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Teaching the Alphabet First: Debunking a Myth


Alphabet Teaching the Alphabet First: Debunking a Myth

Teach the 72 Orton Phonograms First

We’re usually taught that learning English starts with the alphabet. Kids need to learn those 26 letters before they can make the language work for them, so we need to teach them the alphabet as early as possible. But while it’s obviously true that kids are going to need the alphabet to read, it’s not necessarily the case that they need to learn it first. In fact, in many cases it makes more sense to shelve the symbols of written English at first and start with the sounds instead.

The Pitfalls of Alphabet-First Reading

The problem with the English alphabet is that every letter points to so many different sounds. The letter “a” sounds completely different in the word “lake” than it does in the word “lack”, and knowing that that letter is called “a” is not going to help a child remember why it makes the sound it makes. And that’s only a single vowel. Think about all the conditional rules and all their exceptions that make up the English language. Silent vowels at the ends of words and silent consonants at the beginnings, the suffix “-tion” making the same sound as the word “shun”, the cluster “gh” sounding the same as the letter “f”, except when it’s silent—think of it like this and it starts to seem like a pretty daunting task for a 4-year-old.

And even when some kids get it, an article on Education World points out, there are others who won’t. Many children, especially children with analytic learning styles, need a more logical approach to reading instruction. They need to see the language assembled bit by bit, built up from its component parts, rather than seeing the whole picture and then breaking it up into its component parts post-facto. The alphabet, in other words, is exactly the opposite of what they need.

This conference paper is a good demonstration of the importance of phonics in early reading: when two groups of first graders were taught to read based either on phonics or on what’s called “whole-language” reading—a teaching style that relies heavily on contextual fluency and the alphabet—the phonics group improved more in reading fluency and spelling, and in fact the whole-language group actually lost ground in spelling. What this suggests is that when the time comes to learn the alphabet, kids with a solid grounding in phonics are actually better prepared than their counterparts.

While it’s obviously true that kids are going to need the alphabet to read, it’s not necessarily the case that they need to learn it first. Click to Tweet

How to Teach Reading with Phonogramsalphabet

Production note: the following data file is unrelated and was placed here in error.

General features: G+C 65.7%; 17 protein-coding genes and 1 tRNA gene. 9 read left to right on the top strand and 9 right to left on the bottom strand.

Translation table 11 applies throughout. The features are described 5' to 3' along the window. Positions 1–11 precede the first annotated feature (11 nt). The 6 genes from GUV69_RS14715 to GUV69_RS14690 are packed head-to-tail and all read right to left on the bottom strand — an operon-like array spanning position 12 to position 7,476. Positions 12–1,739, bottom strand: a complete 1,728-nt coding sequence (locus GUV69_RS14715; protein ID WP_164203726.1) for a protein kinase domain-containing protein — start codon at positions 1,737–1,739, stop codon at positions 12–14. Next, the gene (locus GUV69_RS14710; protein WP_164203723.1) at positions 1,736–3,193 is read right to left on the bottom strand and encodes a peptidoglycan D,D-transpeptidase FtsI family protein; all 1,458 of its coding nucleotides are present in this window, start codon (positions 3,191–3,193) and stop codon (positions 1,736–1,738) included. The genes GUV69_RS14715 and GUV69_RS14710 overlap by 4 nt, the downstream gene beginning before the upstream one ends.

So how do you get away from relying on the alphabet? The solution is to ground your teaching in the basic sounds of the English language. English is made up of 72 sounds, and by the time a child is old enough to read, they already know those sounds, even if they don’t know they know them. Building out from that system of sounds to a more abstract system of letters is a more structured, more logical way to teach kids to read—it’s exactly the bit-by-bit assembly of the language that many kids require.

Teaching phonograms might not come naturally to everyone, especially people who were taught to read with whole-language methods. If anything, phonics sounds harder than the alphabet, not easier—after all, there are 72 sounds and not a simple 26 letters, and some of them come with built-in contextual rules. When you get into it, though, you’ll realize that explaining those sounds is a lot simpler than explaining the baked-in complexity of English letters. The process is a lot simpler and more intuitive than you’d expect from an intimidating number like 72.

We also have a lot of free resources at YesPhonics that are intended to expedite the process of teaching reading phonetically. Last year we published a three-part series on how to teach phonograms, which starts here. Those articles will give you a little background, walk you through the basics of the Orton-Spalding phonograms, and explain how you can use them at home or in the classroom. We also have a video over on YouTube that will walk you through our Mnemonic Phonic Technique, which is particularly helpful if you’re teaching or studying English as a second language.

Subscribe to the YesPhonics blog and YouTube channel for more classroom advice—and try our Mnemonic Phonic Technique for free to learn the 72 sounds of English.

photo credit: quinn.anya S via photopin (license)

photo credit: DiariVeu – 485208497 via photopin (license)

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About Griffin Johnson

Griffin Johnson grew up in Ann Arbor, Michigan, and went to college in the suburbs of Minneapolis before moving west in 2015. He tutors writing at the University of Montana and writes about education, literature, movies and pop culture.

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